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Please note that Mommsen uses the AUC chronology (Ab Urbe Condita), i.e. from the founding of the City of Rome. You can use this reference table to have the B.C. dates


IV. The Revolution

From: The History of Rome, by Theodor Mommsen
Translated with the sanction of the author by William Purdie Dickson

The History of Old Rome


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Page 8

The tribunals did not interfere. The popular party, justly fearing that its leaders Gaius Gracchus, Flaccus, and Carbo, whether guilty or not, might be involved in the prosecution, opposed with all its might the institution of an inquiry; and the aristocracy, which lost in Scipio quite as much an antagonist as an ally, was not unwilling to let the matter sleep. The multitude and men of moderate views were shocked; none more so than Quintus Metellus, who had disapproved of Scipio's interference against reform, but turned away with horror from such confederates, and ordered his four sons to carry the bier of his great antagonist to the funeral pile. The funeral was hurried over; with veiled head the last of the family of the conqueror of Zama was borne forth, without any one having been previously allowed to see the face of the deceased, and the flames of the funeral pile consumed with the remains of the illustrious man the traces at the same time of the crime.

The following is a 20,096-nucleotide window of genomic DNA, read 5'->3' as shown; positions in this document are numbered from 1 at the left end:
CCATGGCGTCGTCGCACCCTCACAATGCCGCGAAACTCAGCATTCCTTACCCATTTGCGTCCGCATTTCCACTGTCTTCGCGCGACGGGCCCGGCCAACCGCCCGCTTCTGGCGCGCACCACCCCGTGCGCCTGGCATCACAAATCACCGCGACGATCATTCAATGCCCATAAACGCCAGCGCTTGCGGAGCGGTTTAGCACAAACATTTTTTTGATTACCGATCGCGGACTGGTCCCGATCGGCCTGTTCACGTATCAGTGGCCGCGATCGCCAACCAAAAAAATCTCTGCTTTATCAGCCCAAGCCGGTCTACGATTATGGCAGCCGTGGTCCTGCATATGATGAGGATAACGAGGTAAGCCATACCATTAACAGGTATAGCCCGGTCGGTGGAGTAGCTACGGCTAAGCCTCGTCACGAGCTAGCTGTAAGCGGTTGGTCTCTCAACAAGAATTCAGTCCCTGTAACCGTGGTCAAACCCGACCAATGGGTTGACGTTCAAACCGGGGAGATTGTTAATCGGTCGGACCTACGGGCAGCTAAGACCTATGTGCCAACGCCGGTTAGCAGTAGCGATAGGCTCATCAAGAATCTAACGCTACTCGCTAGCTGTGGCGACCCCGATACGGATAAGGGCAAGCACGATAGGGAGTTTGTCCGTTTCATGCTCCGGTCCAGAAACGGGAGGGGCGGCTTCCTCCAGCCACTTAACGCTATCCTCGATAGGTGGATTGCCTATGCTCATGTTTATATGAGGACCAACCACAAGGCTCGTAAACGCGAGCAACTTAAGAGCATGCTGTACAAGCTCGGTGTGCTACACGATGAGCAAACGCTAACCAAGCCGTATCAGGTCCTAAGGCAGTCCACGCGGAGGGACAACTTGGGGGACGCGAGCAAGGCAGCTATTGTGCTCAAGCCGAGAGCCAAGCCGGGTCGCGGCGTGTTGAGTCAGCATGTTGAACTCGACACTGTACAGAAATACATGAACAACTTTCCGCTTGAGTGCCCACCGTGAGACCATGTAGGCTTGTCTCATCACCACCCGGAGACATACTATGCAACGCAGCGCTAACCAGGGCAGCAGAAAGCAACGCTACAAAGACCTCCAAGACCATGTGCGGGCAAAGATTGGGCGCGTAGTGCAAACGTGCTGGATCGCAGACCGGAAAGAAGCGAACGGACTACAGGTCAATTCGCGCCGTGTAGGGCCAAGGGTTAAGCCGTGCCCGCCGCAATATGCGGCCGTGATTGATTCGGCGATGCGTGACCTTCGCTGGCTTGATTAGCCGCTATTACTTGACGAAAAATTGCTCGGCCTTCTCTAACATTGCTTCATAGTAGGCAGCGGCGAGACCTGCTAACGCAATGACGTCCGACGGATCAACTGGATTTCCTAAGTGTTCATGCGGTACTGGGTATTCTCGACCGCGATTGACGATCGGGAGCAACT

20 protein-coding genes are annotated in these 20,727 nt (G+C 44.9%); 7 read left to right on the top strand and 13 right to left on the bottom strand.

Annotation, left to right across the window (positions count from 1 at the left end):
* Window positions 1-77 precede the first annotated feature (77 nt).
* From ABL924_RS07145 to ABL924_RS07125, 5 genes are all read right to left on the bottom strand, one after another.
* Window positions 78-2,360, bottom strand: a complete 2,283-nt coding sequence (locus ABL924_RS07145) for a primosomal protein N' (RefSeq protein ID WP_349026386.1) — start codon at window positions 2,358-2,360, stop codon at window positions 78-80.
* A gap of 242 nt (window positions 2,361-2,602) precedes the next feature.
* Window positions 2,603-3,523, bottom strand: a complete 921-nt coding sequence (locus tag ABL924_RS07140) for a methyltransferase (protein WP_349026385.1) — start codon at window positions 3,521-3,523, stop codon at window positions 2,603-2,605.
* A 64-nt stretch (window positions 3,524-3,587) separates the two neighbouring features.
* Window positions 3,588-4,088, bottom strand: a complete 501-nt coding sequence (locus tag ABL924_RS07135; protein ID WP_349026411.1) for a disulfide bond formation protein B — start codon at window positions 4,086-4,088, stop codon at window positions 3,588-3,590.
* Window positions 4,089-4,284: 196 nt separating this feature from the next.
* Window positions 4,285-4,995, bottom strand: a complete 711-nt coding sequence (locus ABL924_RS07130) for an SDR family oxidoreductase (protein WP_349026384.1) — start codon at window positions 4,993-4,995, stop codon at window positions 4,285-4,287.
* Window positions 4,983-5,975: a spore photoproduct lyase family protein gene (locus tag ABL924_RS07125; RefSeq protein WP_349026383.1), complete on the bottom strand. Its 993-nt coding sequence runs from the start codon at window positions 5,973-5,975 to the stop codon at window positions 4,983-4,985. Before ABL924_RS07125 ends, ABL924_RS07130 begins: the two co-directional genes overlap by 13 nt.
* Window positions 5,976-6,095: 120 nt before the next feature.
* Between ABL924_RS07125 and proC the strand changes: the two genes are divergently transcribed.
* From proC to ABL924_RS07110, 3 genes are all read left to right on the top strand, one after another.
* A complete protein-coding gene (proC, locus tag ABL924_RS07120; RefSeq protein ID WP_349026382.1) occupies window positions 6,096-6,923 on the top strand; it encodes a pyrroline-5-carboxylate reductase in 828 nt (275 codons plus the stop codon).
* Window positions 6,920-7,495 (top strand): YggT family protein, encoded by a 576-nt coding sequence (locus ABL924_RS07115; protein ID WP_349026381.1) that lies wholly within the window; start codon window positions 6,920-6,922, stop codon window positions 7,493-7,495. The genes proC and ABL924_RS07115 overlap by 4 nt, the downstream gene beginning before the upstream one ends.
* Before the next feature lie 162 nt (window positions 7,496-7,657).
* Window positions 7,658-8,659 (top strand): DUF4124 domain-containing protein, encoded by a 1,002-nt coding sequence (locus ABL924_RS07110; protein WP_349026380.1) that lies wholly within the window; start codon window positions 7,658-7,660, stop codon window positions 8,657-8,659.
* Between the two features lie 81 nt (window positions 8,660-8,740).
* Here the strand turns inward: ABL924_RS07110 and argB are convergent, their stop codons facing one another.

The history of Rome presents various men of greater genius than Scipio Aemilianus, but none equalling him in moral purity, in the utter absence of political selfishness, in generous love of his country, and none, perhaps, to whom destiny has assigned a more tragic part. Conscious of the best intentions and of no common abilities, he was doomed to see the ruin of his country carried out before his eyes, and to repress within him every earnest attempt to save it, because he clearly perceived that he should only thereby make the evil worse; doomed to the necessity of sanctioning outrages like that of Nasica, and at the same time of defending the work of the victim against his murderers.

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